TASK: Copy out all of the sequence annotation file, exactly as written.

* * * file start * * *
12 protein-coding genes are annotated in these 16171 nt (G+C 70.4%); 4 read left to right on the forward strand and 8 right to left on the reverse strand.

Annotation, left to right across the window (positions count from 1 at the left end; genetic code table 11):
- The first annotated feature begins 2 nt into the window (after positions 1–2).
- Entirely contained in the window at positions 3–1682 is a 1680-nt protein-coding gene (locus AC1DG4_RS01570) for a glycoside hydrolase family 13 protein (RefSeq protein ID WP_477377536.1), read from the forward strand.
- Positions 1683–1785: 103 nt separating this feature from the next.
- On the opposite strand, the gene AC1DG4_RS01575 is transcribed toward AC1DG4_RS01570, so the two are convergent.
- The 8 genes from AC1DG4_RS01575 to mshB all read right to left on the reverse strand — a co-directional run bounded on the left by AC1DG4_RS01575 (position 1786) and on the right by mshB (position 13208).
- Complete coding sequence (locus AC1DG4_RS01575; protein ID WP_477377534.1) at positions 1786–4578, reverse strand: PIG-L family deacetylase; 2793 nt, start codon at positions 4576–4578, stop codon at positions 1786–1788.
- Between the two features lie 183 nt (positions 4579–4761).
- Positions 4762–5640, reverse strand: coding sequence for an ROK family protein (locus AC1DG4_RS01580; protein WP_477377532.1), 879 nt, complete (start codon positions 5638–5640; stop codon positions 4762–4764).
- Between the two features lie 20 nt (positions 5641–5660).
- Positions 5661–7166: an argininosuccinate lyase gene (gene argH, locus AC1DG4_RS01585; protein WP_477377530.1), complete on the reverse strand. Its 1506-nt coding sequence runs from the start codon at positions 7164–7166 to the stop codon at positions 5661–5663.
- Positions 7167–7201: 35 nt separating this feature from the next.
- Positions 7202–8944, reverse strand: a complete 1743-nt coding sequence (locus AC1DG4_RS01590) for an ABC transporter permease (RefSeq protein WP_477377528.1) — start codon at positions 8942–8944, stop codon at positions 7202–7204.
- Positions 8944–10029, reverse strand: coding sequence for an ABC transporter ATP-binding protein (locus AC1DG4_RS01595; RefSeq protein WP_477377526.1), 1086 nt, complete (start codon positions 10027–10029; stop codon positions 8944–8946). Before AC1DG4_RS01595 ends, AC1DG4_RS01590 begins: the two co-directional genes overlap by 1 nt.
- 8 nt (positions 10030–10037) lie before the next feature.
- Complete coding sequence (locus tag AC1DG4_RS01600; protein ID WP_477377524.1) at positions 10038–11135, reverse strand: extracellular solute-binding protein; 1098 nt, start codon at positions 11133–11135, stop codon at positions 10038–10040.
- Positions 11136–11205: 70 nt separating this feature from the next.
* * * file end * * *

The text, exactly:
12 protein-coding genes are annotated in these 16171 nt (G+C 70.4%); 4 read left to right on the forward strand and 8 right to left on the reverse strand.

Annotation, left to right across the window (positions count from 1 at the left end; genetic code table 11):
- The first annotated feature begins 2 nt into the window (after positions 1–2).
- Entirely contained in the window at positions 3–1682 is a 1680-nt protein-coding gene (locus AC1DG4_RS01570) for a glycoside hydrolase family 13 protein (RefSeq protein ID WP_477377536.1), read from the forward strand.
- Positions 1683–1785: 103 nt separating this feature from the next.
- On the opposite strand, the gene AC1DG4_RS01575 is transcribed toward AC1DG4_RS01570, so the two are convergent.
- The 8 genes from AC1DG4_RS01575 to mshB all read right to left on the reverse strand — a co-directional run bounded on the left by AC1DG4_RS01575 (position 1786) and on the right by mshB (position 13208).
- Complete coding sequence (locus AC1DG4_RS01575; protein ID WP_477377534.1) at positions 1786–4578, reverse strand: PIG-L family deacetylase; 2793 nt, start codon at positions 4576–4578, stop codon at positions 1786–1788.
- Between the two features lie 183 nt (positions 4579–4761).
- Positions 4762–5640, reverse strand: coding sequence for an ROK family protein (locus AC1DG4_RS01580; protein WP_477377532.1), 879 nt, complete (start codon positions 5638–5640; stop codon positions 4762–4764).
- Between the two features lie 20 nt (positions 5641–5660).
- Positions 5661–7166: an argininosuccinate lyase gene (gene argH, locus AC1DG4_RS01585; protein WP_477377530.1), complete on the reverse strand. Its 1506-nt coding sequence runs from the start codon at positions 7164–7166 to the stop codon at positions 5661–5663.
- Positions 7167–7201: 35 nt separating this feature from the next.
- Positions 7202–8944, reverse strand: a complete 1743-nt coding sequence (locus AC1DG4_RS01590) for an ABC transporter permease (RefSeq protein WP_477377528.1) — start codon at positions 8942–8944, stop codon at positions 7202–7204.
- Positions 8944–10029, reverse strand: coding sequence for an ABC transporter ATP-binding protein (locus AC1DG4_RS01595; RefSeq protein WP_477377526.1), 1086 nt, complete (start codon positions 10027–10029; stop codon positions 8944–8946). Before AC1DG4_RS01595 ends, AC1DG4_RS01590 begins: the two co-directional genes overlap by 1 nt.
- 8 nt (positions 10030–10037) lie before the next feature.
- Complete coding sequence (locus tag AC1DG4_RS01600; protein ID WP_477377524.1) at positions 10038–11135, reverse strand: extracellular solute-binding protein; 1098 nt, start codon at positions 11133–11135, stop codon at positions 10038–10040.
- Positions 11136–11205: 70 nt separating this feature from the next.